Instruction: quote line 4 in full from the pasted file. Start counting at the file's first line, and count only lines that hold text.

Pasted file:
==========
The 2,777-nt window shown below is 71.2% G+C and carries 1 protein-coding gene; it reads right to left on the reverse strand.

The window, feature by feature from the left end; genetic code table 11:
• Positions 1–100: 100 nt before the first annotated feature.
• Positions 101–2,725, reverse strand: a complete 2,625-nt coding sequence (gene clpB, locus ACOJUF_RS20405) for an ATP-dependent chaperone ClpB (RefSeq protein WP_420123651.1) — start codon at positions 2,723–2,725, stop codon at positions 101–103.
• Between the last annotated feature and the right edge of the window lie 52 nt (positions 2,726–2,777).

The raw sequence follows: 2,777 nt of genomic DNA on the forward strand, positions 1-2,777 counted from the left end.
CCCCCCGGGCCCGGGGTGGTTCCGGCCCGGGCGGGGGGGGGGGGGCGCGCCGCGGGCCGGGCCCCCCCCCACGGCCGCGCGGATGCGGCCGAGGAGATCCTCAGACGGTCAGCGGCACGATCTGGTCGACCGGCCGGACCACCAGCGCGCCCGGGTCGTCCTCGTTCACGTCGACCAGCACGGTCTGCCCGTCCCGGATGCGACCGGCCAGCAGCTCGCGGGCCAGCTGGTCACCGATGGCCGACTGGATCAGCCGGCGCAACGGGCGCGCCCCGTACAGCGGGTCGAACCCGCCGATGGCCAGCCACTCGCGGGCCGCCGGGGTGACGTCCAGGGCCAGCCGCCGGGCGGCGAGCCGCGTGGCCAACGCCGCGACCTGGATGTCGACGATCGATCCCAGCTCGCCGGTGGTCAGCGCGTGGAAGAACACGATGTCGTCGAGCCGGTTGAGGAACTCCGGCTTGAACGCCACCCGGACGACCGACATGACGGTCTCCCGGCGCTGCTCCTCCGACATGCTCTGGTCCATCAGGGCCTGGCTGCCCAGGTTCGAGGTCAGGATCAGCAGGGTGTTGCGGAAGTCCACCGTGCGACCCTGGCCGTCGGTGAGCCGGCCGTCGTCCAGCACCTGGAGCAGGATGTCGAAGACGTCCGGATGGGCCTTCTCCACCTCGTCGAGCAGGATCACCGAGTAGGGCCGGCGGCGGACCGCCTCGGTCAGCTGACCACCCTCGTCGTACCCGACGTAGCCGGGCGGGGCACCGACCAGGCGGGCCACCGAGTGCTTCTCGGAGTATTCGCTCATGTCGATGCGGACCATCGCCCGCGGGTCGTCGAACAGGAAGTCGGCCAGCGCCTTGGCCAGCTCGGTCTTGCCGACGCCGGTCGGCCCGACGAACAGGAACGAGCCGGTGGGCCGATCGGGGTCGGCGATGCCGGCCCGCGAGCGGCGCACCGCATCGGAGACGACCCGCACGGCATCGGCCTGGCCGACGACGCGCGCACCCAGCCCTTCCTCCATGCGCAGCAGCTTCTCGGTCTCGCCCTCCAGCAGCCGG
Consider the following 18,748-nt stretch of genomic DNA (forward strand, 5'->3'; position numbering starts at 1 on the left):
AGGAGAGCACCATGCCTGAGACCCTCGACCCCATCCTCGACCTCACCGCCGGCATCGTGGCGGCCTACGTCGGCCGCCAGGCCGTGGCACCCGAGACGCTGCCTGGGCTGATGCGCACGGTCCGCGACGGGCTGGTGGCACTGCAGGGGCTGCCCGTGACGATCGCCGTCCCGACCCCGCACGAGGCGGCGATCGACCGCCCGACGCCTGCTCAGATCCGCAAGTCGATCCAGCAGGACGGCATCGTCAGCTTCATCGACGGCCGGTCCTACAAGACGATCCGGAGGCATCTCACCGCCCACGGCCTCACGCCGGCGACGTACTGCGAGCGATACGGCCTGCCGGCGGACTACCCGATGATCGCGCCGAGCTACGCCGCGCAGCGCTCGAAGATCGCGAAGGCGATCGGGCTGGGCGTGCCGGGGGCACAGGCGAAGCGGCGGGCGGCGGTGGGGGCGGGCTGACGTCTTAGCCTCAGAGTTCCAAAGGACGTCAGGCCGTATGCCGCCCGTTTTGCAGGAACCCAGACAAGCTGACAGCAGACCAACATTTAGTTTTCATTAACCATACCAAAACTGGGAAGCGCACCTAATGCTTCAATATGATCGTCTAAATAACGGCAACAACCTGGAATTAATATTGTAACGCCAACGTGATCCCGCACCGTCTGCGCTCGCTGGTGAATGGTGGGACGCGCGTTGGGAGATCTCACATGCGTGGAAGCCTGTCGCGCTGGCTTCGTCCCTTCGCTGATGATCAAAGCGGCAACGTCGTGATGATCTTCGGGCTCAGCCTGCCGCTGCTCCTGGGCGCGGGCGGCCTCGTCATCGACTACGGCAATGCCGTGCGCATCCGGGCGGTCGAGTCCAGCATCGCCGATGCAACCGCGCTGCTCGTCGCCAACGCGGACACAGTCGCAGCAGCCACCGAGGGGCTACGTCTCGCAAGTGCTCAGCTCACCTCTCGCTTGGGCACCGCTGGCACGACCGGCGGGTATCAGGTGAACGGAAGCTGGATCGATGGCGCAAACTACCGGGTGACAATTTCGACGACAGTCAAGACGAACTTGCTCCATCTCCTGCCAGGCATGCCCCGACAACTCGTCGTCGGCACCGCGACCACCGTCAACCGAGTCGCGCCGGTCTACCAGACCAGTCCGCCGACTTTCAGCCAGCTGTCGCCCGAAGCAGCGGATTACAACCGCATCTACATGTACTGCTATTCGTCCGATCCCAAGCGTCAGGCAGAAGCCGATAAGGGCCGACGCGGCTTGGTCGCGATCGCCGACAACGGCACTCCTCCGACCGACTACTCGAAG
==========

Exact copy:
• Positions 101–2,725, reverse strand: a complete 2,625-nt coding sequence (gene clpB, locus ACOJUF_RS20405) for an ATP-dependent chaperone ClpB (RefSeq protein WP_420123651.1) — start codon at positions 2,723–2,725, stop codon at positions 101–103.